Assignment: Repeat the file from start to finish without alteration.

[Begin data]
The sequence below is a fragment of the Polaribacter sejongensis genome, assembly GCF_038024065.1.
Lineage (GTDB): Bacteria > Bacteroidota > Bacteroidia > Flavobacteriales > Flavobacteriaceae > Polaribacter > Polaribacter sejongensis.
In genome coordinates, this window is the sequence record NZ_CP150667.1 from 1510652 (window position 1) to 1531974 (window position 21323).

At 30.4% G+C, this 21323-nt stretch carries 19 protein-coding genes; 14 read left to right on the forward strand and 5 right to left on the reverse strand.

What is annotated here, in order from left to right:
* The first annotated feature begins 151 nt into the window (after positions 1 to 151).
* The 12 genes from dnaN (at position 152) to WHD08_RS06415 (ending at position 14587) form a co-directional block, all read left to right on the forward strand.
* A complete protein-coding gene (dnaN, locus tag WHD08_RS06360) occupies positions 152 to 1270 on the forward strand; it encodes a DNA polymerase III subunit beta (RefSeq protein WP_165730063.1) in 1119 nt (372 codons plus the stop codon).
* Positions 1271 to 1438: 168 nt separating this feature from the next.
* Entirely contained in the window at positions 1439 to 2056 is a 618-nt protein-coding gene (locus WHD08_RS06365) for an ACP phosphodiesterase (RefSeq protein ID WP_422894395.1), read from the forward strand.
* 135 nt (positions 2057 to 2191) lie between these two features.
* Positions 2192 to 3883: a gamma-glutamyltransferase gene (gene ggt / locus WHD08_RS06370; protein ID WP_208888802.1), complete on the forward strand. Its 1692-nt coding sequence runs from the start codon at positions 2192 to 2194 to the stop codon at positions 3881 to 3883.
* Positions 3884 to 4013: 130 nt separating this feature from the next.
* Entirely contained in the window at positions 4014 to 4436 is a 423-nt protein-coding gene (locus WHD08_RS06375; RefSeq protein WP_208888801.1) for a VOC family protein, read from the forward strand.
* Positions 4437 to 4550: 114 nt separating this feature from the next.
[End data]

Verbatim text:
The sequence below is a fragment of the Polaribacter sejongensis genome, assembly GCF_038024065.1.
Lineage (GTDB): Bacteria > Bacteroidota > Bacteroidia > Flavobacteriales > Flavobacteriaceae > Polaribacter > Polaribacter sejongensis.
In genome coordinates, this window is the sequence record NZ_CP150667.1 from 1510652 (window position 1) to 1531974 (window position 21323).

At 30.4% G+C, this 21323-nt stretch carries 19 protein-coding genes; 14 read left to right on the forward strand and 5 right to left on the reverse strand.

What is annotated here, in order from left to right:
* The first annotated feature begins 151 nt into the window (after positions 1 to 151).
* The 12 genes from dnaN (at position 152) to WHD08_RS06415 (ending at position 14587) form a co-directional block, all read left to right on the forward strand.
* A complete protein-coding gene (dnaN, locus tag WHD08_RS06360) occupies positions 152 to 1270 on the forward strand; it encodes a DNA polymerase III subunit beta (RefSeq protein WP_165730063.1) in 1119 nt (372 codons plus the stop codon).
* Positions 1271 to 1438: 168 nt separating this feature from the next.
* Entirely contained in the window at positions 1439 to 2056 is a 618-nt protein-coding gene (locus WHD08_RS06365) for an ACP phosphodiesterase (RefSeq protein ID WP_422894395.1), read from the forward strand.
* 135 nt (positions 2057 to 2191) lie between these two features.
* Positions 2192 to 3883: a gamma-glutamyltransferase gene (gene ggt / locus WHD08_RS06370; protein ID WP_208888802.1), complete on the forward strand. Its 1692-nt coding sequence runs from the start codon at positions 2192 to 2194 to the stop codon at positions 3881 to 3883.
* Positions 3884 to 4013: 130 nt separating this feature from the next.
* Entirely contained in the window at positions 4014 to 4436 is a 423-nt protein-coding gene (locus WHD08_RS06375; RefSeq protein WP_208888801.1) for a VOC family protein, read from the forward strand.
* Positions 4437 to 4550: 114 nt separating this feature from the next.